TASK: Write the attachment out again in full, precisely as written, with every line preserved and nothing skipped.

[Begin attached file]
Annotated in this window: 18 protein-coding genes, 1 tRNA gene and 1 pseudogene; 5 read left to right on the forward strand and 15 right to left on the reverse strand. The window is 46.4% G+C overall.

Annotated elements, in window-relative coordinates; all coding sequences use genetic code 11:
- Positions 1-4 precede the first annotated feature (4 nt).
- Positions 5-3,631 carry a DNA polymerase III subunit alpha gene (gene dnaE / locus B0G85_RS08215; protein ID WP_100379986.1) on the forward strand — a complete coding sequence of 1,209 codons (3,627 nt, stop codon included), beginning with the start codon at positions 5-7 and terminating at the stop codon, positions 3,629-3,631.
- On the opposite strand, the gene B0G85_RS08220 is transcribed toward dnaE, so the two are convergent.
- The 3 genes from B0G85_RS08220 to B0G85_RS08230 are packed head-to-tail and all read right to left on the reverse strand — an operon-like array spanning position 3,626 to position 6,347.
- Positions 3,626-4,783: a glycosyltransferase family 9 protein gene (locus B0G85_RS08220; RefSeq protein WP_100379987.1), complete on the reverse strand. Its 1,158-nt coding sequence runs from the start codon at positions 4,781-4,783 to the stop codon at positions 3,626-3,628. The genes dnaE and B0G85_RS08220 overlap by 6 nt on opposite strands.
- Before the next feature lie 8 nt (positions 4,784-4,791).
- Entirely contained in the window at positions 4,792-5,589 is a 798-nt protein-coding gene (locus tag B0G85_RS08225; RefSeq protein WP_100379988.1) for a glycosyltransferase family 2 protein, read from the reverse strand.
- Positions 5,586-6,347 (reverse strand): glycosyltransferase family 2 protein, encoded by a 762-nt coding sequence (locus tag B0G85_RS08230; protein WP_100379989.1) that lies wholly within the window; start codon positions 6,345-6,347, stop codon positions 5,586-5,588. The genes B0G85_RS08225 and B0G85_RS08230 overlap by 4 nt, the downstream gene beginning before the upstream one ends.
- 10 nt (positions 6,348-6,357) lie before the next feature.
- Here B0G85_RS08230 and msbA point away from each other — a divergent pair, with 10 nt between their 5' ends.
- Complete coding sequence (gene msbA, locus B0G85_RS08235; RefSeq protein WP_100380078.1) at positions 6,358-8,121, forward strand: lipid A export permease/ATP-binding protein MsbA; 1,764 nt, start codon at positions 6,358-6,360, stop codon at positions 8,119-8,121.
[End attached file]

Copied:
Annotated in this window: 18 protein-coding genes, 1 tRNA gene and 1 pseudogene; 5 read left to right on the forward strand and 15 right to left on the reverse strand. The window is 46.4% G+C overall.

Annotated elements, in window-relative coordinates; all coding sequences use genetic code 11:
- Positions 1-4 precede the first annotated feature (4 nt).
- Positions 5-3,631 carry a DNA polymerase III subunit alpha gene (gene dnaE / locus B0G85_RS08215; protein ID WP_100379986.1) on the forward strand — a complete coding sequence of 1,209 codons (3,627 nt, stop codon included), beginning with the start codon at positions 5-7 and terminating at the stop codon, positions 3,629-3,631.
- On the opposite strand, the gene B0G85_RS08220 is transcribed toward dnaE, so the two are convergent.
- The 3 genes from B0G85_RS08220 to B0G85_RS08230 are packed head-to-tail and all read right to left on the reverse strand — an operon-like array spanning position 3,626 to position 6,347.
- Positions 3,626-4,783: a glycosyltransferase family 9 protein gene (locus B0G85_RS08220; RefSeq protein WP_100379987.1), complete on the reverse strand. Its 1,158-nt coding sequence runs from the start codon at positions 4,781-4,783 to the stop codon at positions 3,626-3,628. The genes dnaE and B0G85_RS08220 overlap by 6 nt on opposite strands.
- Before the next feature lie 8 nt (positions 4,784-4,791).
- Entirely contained in the window at positions 4,792-5,589 is a 798-nt protein-coding gene (locus tag B0G85_RS08225; RefSeq protein WP_100379988.1) for a glycosyltransferase family 2 protein, read from the reverse strand.
- Positions 5,586-6,347 (reverse strand): glycosyltransferase family 2 protein, encoded by a 762-nt coding sequence (locus tag B0G85_RS08230; protein WP_100379989.1) that lies wholly within the window; start codon positions 6,345-6,347, stop codon positions 5,586-5,588. The genes B0G85_RS08225 and B0G85_RS08230 overlap by 4 nt, the downstream gene beginning before the upstream one ends.
- 10 nt (positions 6,348-6,357) lie before the next feature.
- Here B0G85_RS08230 and msbA point away from each other — a divergent pair, with 10 nt between their 5' ends.
- Complete coding sequence (gene msbA, locus B0G85_RS08235; RefSeq protein WP_100380078.1) at positions 6,358-8,121, forward strand: lipid A export permease/ATP-binding protein MsbA; 1,764 nt, start codon at positions 6,358-6,360, stop codon at positions 8,119-8,121.